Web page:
It touches on the underpinnings of what we discussed in this month’s Consent-Building Clinic #83, and what we’ve taught in our CPO-2 course that focuses on dealing with extremists.
That is, it’s not enough to say you care — you have to demonstrate it.
Look into the work of a handful of detectives in the Danish town of Aarhus, who rather than vilify teenagers tempted to join ISIS fighters in Syria, asked them to meet for coffee and then actually listened to how they became so disaffected with their homeland.
For many, if not most of those burgeoning terrorists, being heard caused them to finally believe what the officials and others were saying: they DID care about these youths and their frustrations.
Moreover, the police detectives acknowledged and validated the source of the teenagers’ feelings.
They HAD been treated unfairly, and while that was true they need not abandon Denmark and become radicalized to even the score.
Also laid out before them was that if they continued down the path of terrorism offered by ISIS, these teenagers could expect a grim future . . .
Things in Burns, Oregon might get have officially turned ugly.
And while the folks at the wildlife refuge in Oregon aren’t your average opponents, their stance isn’t legitimate, there is an element of their stance that no public official should ignore…
Unfortunately, NO ONE is immune from anti-government attitudes.
(Ironically, especially in a democracy… But we’ll cover that topic on March 8th in Clinic #78.)
Because this attitude is something you either ARE dealing with or likely WILL be confronted with, we’ve adopted “Anti-Government” as our theme for all of our monthly Consent-Building Clinics in 2016.
In a self-governing society, it’s THE PUBLIC who decides — via our rules based decision-making process — what government institutions it wants to create and maintain.
If you encounter stakeholders who perceive an “Us vs. Them” relationship between the (them) public and (you) the government . . . something’s gone wrong.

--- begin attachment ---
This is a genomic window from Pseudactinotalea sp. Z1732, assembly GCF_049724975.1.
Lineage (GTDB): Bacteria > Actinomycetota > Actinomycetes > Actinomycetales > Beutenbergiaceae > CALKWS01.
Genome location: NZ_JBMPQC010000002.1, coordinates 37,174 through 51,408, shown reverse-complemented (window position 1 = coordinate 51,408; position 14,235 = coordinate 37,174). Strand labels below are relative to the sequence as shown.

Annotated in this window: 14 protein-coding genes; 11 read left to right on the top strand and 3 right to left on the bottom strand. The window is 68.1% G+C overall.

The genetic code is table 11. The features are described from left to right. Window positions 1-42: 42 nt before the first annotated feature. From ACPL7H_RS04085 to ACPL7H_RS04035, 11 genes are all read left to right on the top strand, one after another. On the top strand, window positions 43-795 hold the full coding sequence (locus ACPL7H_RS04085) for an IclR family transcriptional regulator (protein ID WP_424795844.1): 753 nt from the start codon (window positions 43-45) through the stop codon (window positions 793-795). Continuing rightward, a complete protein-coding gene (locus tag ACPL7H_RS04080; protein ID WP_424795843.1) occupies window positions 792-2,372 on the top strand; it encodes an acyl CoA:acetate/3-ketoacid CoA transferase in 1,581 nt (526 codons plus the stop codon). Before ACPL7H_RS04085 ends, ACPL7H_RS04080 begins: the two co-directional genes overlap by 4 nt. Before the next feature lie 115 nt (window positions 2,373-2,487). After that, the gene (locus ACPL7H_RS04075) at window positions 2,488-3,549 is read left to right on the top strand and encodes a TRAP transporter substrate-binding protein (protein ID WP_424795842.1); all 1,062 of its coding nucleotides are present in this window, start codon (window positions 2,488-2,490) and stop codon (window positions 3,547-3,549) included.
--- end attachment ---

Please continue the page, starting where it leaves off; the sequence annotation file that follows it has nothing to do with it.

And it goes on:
Chances are it’s simply a misunderstanding . . . a misperception.
Because even “simple” misperceptions can be challenging to correct, don’t expect that lecturing these folks is going to change their view of the world.
Your stakeholders need to discover . . . they need to see — with their own eyes — and conclude on their own terms that it’s ultimately THEY, the people (i.e. all of us) who make all the decisions.
It’s WE, the people, who created your agency and it’s mission.
It’s critical that your stakeholders realize this paradigm-changing insight.
But how do you stimulate you stakeholders to have such a critical insight?
While there’s no quick-fix, there IS much you can do.
The first of which begins by answering 6 Questions
In addition to the recording of this webinar, we’ve created a follow-up video with 6 questions to help you make real headway in preventing such attitudes from being aimed at you and your organization.
Starting with the basics in this recorded webinar, we delve into every angle of WHY Anti-Government sentiments are ratcheting up all across the country, and WHAT you can do to diffuse them, and even better yet — PREVENT them in the first place — from impeding your ability to accomplish your mission.
In this session, we’ll cover something so SIMPLE and yet POWERFUL . . .
6 Points We Cover
1. How you DEFINE “public” and “stakeholder” plays a central role in anti-government attitudes towards you and your agency.
2. Whom should you INCLUDE and EXCLUDE in your definition?
3. Should your definition of your “public” and related “stakeholders” SHIFT from project to project?
4. How should you handle people who THINK they are affected?
5. What’s the appropriate ROLE of number of constituents, majority vs. minority opinions, and representativeness?
6. How to identify WHICH of the 4 Fundamental Points your team is failing to address.
Don’t be caught off guard by anti-government attitudes that are sweeping the country!